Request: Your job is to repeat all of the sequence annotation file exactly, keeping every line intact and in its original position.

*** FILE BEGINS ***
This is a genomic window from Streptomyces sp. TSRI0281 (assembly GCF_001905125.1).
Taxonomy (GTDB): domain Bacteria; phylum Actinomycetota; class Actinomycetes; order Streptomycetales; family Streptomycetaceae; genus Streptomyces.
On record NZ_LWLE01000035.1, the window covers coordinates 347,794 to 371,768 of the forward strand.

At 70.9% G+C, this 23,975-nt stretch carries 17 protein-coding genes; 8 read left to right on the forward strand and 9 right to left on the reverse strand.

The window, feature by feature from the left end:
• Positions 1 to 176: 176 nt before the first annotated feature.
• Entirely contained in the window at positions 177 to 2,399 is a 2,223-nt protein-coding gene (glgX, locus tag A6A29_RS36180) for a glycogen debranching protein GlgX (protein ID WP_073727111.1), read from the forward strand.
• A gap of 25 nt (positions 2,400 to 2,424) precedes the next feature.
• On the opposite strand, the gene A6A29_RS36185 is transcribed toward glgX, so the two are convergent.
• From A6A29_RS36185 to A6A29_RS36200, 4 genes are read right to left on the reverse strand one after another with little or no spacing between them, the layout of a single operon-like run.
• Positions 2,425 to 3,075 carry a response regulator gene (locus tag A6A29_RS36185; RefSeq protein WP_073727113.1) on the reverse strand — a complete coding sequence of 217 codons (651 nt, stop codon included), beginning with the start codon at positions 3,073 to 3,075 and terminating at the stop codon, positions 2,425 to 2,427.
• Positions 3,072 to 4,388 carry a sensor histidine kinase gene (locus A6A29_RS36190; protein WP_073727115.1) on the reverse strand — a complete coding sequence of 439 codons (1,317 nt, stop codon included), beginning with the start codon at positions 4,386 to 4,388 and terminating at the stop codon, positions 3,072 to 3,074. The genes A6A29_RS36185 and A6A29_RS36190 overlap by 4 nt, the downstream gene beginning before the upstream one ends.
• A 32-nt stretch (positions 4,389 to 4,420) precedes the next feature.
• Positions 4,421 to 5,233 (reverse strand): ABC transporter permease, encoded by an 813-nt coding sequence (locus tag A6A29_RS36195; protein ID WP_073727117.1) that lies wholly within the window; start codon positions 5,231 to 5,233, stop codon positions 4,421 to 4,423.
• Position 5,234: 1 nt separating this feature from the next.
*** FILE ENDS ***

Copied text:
This is a genomic window from Streptomyces sp. TSRI0281 (assembly GCF_001905125.1).
Taxonomy (GTDB): domain Bacteria; phylum Actinomycetota; class Actinomycetes; order Streptomycetales; family Streptomycetaceae; genus Streptomyces.
On record NZ_LWLE01000035.1, the window covers coordinates 347,794 to 371,768 of the forward strand.

At 70.9% G+C, this 23,975-nt stretch carries 17 protein-coding genes; 8 read left to right on the forward strand and 9 right to left on the reverse strand.

The window, feature by feature from the left end:
• Positions 1 to 176: 176 nt before the first annotated feature.
• Entirely contained in the window at positions 177 to 2,399 is a 2,223-nt protein-coding gene (glgX, locus tag A6A29_RS36180) for a glycogen debranching protein GlgX (protein ID WP_073727111.1), read from the forward strand.
• A gap of 25 nt (positions 2,400 to 2,424) precedes the next feature.
• On the opposite strand, the gene A6A29_RS36185 is transcribed toward glgX, so the two are convergent.
• From A6A29_RS36185 to A6A29_RS36200, 4 genes are read right to left on the reverse strand one after another with little or no spacing between them, the layout of a single operon-like run.
• Positions 2,425 to 3,075 carry a response regulator gene (locus tag A6A29_RS36185; RefSeq protein WP_073727113.1) on the reverse strand — a complete coding sequence of 217 codons (651 nt, stop codon included), beginning with the start codon at positions 3,073 to 3,075 and terminating at the stop codon, positions 2,425 to 2,427.
• Positions 3,072 to 4,388 carry a sensor histidine kinase gene (locus A6A29_RS36190; protein WP_073727115.1) on the reverse strand — a complete coding sequence of 439 codons (1,317 nt, stop codon included), beginning with the start codon at positions 4,386 to 4,388 and terminating at the stop codon, positions 3,072 to 3,074. The genes A6A29_RS36185 and A6A29_RS36190 overlap by 4 nt, the downstream gene beginning before the upstream one ends.
• A 32-nt stretch (positions 4,389 to 4,420) precedes the next feature.
• Positions 4,421 to 5,233 (reverse strand): ABC transporter permease, encoded by an 813-nt coding sequence (locus tag A6A29_RS36195; protein ID WP_073727117.1) that lies wholly within the window; start codon positions 5,231 to 5,233, stop codon positions 4,421 to 4,423.
• Position 5,234: 1 nt separating this feature from the next.